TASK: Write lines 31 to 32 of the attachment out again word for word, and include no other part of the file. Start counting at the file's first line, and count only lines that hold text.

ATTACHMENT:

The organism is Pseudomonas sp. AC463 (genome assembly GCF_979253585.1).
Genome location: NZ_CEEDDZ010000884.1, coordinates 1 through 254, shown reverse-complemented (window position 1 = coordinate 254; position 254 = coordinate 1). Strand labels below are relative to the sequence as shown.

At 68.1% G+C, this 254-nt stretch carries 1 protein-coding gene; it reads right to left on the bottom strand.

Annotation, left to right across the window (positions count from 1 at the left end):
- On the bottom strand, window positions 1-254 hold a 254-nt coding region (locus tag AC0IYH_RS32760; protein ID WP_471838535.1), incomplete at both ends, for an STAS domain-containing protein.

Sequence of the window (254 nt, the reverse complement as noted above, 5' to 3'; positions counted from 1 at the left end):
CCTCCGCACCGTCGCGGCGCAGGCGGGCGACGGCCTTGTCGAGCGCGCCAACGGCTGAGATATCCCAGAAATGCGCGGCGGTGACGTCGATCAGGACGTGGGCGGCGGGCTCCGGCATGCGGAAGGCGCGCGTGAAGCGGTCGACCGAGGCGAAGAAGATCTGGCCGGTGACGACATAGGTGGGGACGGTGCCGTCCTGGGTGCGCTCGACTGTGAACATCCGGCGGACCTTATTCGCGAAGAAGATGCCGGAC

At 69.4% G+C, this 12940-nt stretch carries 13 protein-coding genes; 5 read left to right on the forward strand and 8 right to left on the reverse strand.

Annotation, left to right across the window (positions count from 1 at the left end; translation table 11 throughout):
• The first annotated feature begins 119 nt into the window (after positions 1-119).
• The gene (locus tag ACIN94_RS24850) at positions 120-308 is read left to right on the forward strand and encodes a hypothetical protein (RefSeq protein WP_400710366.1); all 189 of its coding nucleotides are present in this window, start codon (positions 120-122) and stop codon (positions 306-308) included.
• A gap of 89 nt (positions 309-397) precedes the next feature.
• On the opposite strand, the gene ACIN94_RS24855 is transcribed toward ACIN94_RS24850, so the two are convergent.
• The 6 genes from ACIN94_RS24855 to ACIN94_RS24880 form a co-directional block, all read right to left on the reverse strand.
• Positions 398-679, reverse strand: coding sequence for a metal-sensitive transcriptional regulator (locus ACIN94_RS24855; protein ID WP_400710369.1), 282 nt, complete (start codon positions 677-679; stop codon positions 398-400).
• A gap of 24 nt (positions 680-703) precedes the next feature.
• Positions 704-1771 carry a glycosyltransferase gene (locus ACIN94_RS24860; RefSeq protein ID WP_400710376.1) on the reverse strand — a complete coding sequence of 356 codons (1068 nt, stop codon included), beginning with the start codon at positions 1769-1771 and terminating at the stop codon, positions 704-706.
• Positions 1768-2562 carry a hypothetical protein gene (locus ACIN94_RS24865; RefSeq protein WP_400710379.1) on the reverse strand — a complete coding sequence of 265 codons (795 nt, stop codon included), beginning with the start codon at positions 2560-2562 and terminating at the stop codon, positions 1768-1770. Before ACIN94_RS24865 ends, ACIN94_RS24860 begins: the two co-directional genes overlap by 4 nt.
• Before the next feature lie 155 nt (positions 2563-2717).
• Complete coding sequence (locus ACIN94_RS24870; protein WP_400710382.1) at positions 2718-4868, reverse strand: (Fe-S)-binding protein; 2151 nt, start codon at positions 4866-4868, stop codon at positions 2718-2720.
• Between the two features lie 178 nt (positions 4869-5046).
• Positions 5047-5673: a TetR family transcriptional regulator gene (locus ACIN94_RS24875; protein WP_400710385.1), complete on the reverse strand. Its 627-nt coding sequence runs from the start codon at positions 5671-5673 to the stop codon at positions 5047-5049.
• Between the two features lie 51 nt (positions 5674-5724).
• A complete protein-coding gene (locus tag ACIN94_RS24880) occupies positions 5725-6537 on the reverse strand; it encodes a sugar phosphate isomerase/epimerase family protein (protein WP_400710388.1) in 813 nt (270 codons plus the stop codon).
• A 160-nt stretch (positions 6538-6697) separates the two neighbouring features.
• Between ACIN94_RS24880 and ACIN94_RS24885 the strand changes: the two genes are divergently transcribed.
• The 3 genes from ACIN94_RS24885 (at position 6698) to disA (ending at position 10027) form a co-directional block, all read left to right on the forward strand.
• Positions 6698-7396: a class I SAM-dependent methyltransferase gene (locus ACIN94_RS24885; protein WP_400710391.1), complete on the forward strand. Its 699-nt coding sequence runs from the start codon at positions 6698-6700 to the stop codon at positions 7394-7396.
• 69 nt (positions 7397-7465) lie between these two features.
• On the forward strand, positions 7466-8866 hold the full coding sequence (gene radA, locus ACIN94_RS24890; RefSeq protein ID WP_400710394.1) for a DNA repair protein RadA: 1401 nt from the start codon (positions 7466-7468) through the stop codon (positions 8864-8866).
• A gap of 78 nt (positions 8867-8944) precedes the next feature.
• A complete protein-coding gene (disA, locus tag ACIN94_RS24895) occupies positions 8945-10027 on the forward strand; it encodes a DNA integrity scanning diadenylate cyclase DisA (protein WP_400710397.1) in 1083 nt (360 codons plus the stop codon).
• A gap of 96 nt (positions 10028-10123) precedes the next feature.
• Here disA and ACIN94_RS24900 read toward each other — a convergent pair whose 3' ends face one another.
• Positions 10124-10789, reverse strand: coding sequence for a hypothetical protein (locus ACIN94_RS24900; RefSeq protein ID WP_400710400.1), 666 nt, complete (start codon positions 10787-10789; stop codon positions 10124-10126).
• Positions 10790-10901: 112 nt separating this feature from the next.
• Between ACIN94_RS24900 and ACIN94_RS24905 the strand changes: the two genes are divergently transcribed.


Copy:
• A gap of 78 nt (positions 8867-8944) precedes the next feature.
• A complete protein-coding gene (disA, locus tag ACIN94_RS24895) occupies positions 8945-10027 on the forward strand; it encodes a DNA integrity scanning diadenylate cyclase DisA (protein WP_400710397.1) in 1083 nt (360 codons plus the stop codon).